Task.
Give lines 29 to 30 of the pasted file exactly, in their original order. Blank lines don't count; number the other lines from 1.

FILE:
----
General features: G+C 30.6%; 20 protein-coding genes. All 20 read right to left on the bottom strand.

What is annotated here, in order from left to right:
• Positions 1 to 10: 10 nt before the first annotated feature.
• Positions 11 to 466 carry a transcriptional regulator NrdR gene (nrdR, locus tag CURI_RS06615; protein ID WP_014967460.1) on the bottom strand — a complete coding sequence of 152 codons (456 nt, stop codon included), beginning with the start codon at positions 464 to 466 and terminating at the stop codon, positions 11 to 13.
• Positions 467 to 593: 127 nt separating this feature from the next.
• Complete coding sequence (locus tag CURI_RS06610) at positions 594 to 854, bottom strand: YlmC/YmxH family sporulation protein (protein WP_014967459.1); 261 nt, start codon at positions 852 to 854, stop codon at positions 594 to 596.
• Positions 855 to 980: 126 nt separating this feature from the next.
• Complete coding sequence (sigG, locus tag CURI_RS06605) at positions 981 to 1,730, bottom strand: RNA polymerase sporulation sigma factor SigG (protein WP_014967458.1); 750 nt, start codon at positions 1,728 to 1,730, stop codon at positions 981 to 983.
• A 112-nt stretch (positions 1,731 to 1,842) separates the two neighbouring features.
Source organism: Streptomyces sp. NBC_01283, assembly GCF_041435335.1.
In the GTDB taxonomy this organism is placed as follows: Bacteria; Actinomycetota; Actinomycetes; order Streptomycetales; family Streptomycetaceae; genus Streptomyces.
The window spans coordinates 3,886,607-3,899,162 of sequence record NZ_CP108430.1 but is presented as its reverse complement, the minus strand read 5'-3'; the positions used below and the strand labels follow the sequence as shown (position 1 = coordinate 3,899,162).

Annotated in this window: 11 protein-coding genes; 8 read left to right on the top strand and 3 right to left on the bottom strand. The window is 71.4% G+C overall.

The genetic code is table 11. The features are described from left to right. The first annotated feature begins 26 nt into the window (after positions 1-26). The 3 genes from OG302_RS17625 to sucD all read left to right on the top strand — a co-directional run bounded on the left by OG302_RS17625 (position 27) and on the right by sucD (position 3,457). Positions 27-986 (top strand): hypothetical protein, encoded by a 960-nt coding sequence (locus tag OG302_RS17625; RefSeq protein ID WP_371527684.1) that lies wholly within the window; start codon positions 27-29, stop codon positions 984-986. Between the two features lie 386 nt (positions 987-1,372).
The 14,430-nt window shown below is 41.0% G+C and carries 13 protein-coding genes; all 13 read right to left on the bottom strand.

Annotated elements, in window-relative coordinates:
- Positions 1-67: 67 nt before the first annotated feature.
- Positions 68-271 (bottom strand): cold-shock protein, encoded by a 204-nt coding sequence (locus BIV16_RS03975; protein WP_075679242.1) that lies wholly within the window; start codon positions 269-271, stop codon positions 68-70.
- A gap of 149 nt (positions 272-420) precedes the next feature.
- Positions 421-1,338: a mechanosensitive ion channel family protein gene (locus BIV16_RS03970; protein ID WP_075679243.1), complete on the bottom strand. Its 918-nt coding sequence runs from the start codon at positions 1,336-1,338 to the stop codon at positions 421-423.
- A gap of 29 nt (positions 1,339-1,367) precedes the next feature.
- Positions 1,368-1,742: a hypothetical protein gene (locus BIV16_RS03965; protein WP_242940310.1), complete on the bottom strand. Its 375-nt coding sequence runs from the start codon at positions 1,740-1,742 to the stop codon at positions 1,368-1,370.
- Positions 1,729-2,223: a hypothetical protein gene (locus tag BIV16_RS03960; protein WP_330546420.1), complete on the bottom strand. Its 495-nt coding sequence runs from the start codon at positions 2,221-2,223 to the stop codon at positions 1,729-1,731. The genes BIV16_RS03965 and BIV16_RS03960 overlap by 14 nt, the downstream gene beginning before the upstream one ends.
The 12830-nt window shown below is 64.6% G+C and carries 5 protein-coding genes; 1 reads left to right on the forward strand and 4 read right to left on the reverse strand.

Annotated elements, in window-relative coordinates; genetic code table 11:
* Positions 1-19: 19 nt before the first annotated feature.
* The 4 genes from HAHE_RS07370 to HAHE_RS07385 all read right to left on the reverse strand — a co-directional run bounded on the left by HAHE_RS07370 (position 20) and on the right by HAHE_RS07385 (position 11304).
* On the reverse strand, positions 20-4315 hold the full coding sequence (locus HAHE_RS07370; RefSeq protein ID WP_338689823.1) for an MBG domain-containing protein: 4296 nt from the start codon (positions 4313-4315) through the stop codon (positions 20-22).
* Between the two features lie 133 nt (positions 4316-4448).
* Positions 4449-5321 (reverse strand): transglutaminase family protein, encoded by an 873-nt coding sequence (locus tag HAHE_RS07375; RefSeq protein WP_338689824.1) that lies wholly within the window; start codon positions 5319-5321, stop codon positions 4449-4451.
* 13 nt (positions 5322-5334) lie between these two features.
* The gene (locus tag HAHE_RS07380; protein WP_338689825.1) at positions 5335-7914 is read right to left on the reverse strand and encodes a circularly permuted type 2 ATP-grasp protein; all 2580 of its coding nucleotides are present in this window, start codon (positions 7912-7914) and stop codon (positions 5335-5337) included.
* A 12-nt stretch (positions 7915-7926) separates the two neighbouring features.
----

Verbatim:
* Between the two features lie 133 nt (positions 4316-4448).
* Positions 4449-5321 (reverse strand): transglutaminase family protein, encoded by an 873-nt coding sequence (locus tag HAHE_RS07375; RefSeq protein WP_338689824.1) that lies wholly within the window; start codon positions 5319-5321, stop codon positions 4449-4451.